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Checks & Balances Ideas for Nonprofits

Checks and balances are activities that protect organizations against errors and fraud. Also known as internal controls, these checks and balances provide an extra level of protection to the organization so that errors or losses are issues are caught and can be fixed or managed. Internal controls may also protect against fraud, including money theft. The good news is that you don’t  need to spend a fortune to have good controls at a small environment, nonprofit organizations.

Below are some ideas that can be implemented easily to protect your organization:

1- Have bank statements sent to the home of the executive director or a board member not involved in accounting. This person can take a quick look at the statement and at copies of checks for any unusual activity. Then he can give the statements to accounting personnel. Since many use online banking, someone apart from accounting can take a look online at bank transactions, even before statements are mailed out.

2- Always have two people counting cash. One person can count first while another one witnesses it, and then the other person counts it, writing down the total and then securing cash with a rubber band and/or an envelope. Keep it in a safe before depositing it in the bank, not in a drawer or in an obvious place. If needed, get a safe and have it bolted to the floor or wall.

3- Wire transfers must be done by two people- one to initiate the transfer and another one to approve it. Both could have passwords or PIN numbers for extra security. In the case of online payments where the bank pays someone directly, at least one person outside accounting should approve this before it is done. You can set this up with your bank.

4- Petty cash is kept in a safe, not in a desk drawer. Thieves know that drawers may contain petty cash and they go there first. Keep petty cash small and replenish often, checking on receipts.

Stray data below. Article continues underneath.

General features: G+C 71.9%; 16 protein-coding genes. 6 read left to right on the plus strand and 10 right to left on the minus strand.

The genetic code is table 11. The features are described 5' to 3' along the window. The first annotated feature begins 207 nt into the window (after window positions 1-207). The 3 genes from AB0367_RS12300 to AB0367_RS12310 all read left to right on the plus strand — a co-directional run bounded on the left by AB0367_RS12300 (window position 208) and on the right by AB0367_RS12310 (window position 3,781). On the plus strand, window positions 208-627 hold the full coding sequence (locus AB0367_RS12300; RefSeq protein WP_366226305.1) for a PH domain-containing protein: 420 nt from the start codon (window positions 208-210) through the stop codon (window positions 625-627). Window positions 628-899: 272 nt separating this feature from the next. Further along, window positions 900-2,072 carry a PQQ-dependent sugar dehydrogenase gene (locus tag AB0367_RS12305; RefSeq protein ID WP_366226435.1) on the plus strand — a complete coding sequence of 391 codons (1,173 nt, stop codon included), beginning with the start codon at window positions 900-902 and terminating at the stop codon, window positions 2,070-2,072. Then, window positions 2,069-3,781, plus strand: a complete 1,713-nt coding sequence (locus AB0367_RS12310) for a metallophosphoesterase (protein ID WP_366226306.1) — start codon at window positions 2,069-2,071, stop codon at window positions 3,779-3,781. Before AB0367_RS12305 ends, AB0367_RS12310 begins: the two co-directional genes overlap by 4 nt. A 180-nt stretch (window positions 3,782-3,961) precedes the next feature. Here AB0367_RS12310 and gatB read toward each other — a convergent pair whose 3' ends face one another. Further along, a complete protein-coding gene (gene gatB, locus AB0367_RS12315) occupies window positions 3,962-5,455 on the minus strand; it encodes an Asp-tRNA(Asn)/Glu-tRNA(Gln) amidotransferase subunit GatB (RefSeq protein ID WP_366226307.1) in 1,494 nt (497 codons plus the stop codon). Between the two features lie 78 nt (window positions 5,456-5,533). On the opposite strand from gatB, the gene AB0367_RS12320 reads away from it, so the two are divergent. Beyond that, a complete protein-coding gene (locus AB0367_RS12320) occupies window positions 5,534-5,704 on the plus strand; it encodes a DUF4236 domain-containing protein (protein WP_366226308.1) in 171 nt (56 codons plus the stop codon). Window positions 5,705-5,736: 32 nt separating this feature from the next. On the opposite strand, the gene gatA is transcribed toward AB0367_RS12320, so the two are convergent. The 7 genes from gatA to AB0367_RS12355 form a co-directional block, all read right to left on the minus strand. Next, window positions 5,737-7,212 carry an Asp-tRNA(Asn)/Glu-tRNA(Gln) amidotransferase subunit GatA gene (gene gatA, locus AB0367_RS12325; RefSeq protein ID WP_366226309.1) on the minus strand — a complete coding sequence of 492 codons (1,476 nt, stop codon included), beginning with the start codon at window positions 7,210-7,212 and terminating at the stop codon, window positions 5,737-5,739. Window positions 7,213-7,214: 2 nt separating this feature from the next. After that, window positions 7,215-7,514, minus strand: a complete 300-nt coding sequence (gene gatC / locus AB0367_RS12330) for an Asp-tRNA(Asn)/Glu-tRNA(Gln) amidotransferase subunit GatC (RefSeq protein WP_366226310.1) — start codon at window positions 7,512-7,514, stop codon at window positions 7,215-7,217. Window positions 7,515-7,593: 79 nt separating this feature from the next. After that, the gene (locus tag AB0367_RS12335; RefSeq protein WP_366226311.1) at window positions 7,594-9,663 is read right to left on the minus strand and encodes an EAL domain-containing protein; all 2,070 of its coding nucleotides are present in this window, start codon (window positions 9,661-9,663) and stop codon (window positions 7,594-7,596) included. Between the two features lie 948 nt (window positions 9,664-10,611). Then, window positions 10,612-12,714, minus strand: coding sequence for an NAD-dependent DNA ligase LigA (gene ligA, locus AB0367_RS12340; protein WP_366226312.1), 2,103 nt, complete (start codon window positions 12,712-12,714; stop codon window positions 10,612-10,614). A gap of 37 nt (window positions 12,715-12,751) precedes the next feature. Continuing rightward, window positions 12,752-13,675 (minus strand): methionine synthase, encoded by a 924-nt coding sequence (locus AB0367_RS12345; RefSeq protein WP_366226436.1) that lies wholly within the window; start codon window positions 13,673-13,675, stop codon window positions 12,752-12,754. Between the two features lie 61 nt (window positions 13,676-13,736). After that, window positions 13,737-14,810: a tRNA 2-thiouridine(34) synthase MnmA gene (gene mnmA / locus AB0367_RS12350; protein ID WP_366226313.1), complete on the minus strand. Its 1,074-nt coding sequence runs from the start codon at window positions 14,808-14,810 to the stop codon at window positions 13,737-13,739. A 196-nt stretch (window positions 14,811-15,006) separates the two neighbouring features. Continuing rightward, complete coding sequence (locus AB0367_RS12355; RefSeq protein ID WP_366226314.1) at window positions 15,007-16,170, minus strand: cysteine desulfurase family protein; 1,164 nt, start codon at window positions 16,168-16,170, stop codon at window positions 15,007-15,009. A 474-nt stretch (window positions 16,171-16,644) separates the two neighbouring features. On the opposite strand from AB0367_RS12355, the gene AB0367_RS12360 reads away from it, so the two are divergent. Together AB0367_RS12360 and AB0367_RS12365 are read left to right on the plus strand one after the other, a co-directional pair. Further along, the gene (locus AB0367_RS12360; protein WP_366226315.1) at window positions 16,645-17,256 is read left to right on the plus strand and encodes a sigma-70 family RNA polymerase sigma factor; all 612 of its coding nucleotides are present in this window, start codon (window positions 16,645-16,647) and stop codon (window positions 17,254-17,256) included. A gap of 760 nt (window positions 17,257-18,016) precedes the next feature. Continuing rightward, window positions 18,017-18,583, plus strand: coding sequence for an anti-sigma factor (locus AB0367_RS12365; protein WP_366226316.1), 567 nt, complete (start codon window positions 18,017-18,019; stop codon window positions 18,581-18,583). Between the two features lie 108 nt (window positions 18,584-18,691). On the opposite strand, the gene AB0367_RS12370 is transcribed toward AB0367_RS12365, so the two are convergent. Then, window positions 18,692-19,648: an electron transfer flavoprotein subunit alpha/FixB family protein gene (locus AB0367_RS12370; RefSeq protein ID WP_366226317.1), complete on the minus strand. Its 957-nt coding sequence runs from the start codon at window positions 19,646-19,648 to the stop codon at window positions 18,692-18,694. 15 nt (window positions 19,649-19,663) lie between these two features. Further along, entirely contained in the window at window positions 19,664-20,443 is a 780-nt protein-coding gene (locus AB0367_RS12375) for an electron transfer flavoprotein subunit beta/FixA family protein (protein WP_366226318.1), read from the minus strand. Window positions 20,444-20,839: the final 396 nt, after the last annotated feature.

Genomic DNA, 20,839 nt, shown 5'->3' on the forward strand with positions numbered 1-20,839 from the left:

5- Review bank reconciliations monthly with no delays and look at odd deposits that have not cleared the bank and old checks that are still outstanding. Check on deposit amounts on the books and on the bank to make sure they are the same. Also, look at checks being cashed to see if the amount and payee make sense. Many online banks allow you to actually see a copy of the check online, which can be very helpful.

6- Give receipts to everyone giving your organization money, especially cash. The receipt book should have duplicates so that the top receipt goes to the donor and the copy stays in the book. Depending on the amount, the person receiving the money could sign a receipt to make sure the organization has proper records.

7- If using faxed forms for donations or payments, mark the original faxed page as “Original” in red. This is especially important in credit card donations. Otherwise, it is too easy to charge a card multiple times for one donation. Make sure that donors know that faxed forms are NOT to be mailed. A good option here is to handle most cash inflows through a website.